What Can You Make in a Tatung Electric Cooker?

As part of Yun Hai’s mission to make the Tatung pot more accessible to American cooks, Smith developed 10 recipes that were bundled together with an FAQ and tips and tricks as part of the Tatung Yun Hai Family Cookbook. Her goal was to showcase the dian guo’s versatility. While many may use it simply as a rice cooker, there’s far more that can be done, ranging from savory dishes like steamed fish, classic Taiwanese lu rou fan (braised pork over rice) and congee to sweets, such as a black sugar cake that Smith is particularly proud of.

“It was really exciting to do a yeasted cake that was quite technical in the steamer and it was cool to be able to develop something that was specifically for the cooker, too,” she says. “​​Any kind of steamed baked good, you can do in the Tatung steamer, which you cannot do in an Instant Pot or a normal rice cooker.”

How Does a Tatung Electric Cooker Work?

Made of two pieces — an aluminum outer pot and stainless-steel inner pot — the Tatung cooker functions quite simply: Add water to the larger pot and nestle in the smaller one filled with whatever you’re planning to cook. The cooker maintains a relatively low and steady temperature and the resulting indirect steam will cook the food. Once water runs out, the dian guo automatically stops so there’s no worry of the pot scorching. Unlike many of the multi-cookers on the market with numerous buttons, settings and dials, the Tatung Electric Cooker comes with a single on-off switch and unlike rice cookers, you can open the dian guo mid-way to add water if needed.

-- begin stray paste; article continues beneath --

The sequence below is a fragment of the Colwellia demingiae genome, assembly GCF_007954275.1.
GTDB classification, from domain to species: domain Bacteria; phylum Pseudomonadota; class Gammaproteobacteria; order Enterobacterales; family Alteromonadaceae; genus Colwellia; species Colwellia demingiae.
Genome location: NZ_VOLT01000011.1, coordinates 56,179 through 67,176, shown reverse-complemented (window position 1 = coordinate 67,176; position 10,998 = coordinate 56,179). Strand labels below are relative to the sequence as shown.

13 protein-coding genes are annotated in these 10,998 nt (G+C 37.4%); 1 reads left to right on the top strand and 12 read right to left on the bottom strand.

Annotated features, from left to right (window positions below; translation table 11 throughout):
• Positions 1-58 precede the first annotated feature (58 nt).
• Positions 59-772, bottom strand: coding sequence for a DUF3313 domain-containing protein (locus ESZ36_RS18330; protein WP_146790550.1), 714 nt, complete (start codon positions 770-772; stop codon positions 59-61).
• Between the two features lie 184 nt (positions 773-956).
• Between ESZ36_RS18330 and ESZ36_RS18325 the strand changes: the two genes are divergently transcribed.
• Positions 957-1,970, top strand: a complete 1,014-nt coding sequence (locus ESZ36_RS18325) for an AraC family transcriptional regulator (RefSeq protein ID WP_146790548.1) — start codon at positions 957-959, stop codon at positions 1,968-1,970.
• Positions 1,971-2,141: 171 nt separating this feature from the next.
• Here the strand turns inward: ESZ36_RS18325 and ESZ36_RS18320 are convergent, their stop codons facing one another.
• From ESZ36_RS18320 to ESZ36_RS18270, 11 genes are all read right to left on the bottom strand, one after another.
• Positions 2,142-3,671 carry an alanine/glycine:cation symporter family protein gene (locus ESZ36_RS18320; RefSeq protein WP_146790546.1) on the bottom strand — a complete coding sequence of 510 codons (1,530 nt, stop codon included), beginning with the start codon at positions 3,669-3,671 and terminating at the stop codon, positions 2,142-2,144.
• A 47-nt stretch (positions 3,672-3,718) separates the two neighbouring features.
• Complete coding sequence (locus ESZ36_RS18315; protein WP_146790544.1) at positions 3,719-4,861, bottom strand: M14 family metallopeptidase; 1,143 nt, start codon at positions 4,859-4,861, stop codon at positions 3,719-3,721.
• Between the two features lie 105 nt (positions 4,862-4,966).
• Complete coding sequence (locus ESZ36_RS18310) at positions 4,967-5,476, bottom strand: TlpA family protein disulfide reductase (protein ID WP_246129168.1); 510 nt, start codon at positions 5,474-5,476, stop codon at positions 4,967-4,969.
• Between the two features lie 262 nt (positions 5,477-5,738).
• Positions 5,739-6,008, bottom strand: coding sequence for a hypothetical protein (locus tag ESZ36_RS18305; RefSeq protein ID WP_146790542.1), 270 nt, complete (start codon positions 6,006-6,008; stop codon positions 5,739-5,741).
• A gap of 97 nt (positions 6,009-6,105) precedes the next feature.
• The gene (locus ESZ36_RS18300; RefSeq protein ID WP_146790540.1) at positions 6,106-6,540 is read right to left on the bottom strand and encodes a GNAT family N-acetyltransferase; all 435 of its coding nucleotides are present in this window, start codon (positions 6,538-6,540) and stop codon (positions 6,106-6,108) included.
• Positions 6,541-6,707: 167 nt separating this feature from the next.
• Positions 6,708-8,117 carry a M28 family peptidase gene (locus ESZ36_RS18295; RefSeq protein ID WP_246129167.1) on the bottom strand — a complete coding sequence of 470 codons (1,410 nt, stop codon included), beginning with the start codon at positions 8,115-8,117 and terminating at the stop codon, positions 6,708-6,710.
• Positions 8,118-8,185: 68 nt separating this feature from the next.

“The simplicity of how to use it and the versatility is what makes it so iconic and nostalgic and essential,” says Lin.

Related Content:

Next Up

The Best Microwaves on Amazon, According to Shoppers

Microwaves are one of the most useful appliances you can use in the kitchen, and these Amazon shoppers agree.

8 Best Espresso Machines of 2024, Tested and Reviewed

We put 15 top-rated machines to the test to determine which espresso machines pull the perfect shot.

6 Best Ice Cream Makers of 2024, Tested and Reviewed

We churned out dozens of pints to find the best at-home ice cream makers.

20 Small Kitchen Appliances on Amazon That Shoppers Swear By

Discover the best small appliances, from air fryers to coffeemakers, that customers and Food Network Shopping Experts rave about.

Your Favorite Whipped Coffee Is Also a Delicious Ice Cream Flavor

It’s dalgona coffee’s more luscious cousin.

7 Things Food Network Editors Were Obsessed With in February

These are the products we couldn’t get enough of.

Where to Buy the Pioneer Woman's Instant Pot Online

Though many designs are sold out at Walmart, you can find refurbished models and other products online.

All About the Blackstone Griddle That Everyone on TikTok Is Obsessed With

It can make Philly cheesesteaks, a breakfast feast and much, much more.

Perdue Launches Wings Made Specifically for Air Fryers

What makes them different from other frozen wings?

What's New